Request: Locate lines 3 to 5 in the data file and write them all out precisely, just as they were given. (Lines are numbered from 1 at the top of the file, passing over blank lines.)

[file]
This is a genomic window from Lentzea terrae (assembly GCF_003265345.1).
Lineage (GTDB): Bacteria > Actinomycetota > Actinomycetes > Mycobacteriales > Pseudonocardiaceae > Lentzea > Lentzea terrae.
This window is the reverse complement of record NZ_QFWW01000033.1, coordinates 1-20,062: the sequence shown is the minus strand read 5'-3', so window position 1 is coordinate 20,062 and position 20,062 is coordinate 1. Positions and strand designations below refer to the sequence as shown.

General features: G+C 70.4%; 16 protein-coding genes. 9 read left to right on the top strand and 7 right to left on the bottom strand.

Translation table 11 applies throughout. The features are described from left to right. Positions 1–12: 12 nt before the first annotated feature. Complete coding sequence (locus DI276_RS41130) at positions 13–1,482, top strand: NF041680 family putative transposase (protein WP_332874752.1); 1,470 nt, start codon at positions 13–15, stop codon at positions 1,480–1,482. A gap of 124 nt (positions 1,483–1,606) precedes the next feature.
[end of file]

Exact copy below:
This window is the reverse complement of record NZ_QFWW01000033.1, coordinates 1-20,062: the sequence shown is the minus strand read 5'-3', so window position 1 is coordinate 20,062 and position 20,062 is coordinate 1. Positions and strand designations below refer to the sequence as shown.

General features: G+C 70.4%; 16 protein-coding genes. 9 read left to right on the top strand and 7 right to left on the bottom strand.

Translation table 11 applies throughout. The features are described from left to right. Positions 1–12: 12 nt before the first annotated feature. Complete coding sequence (locus DI276_RS41130) at positions 13–1,482, top strand: NF041680 family putative transposase (protein WP_332874752.1); 1,470 nt, start codon at positions 13–15, stop codon at positions 1,480–1,482. A gap of 124 nt (positions 1,483–1,606) precedes the next feature.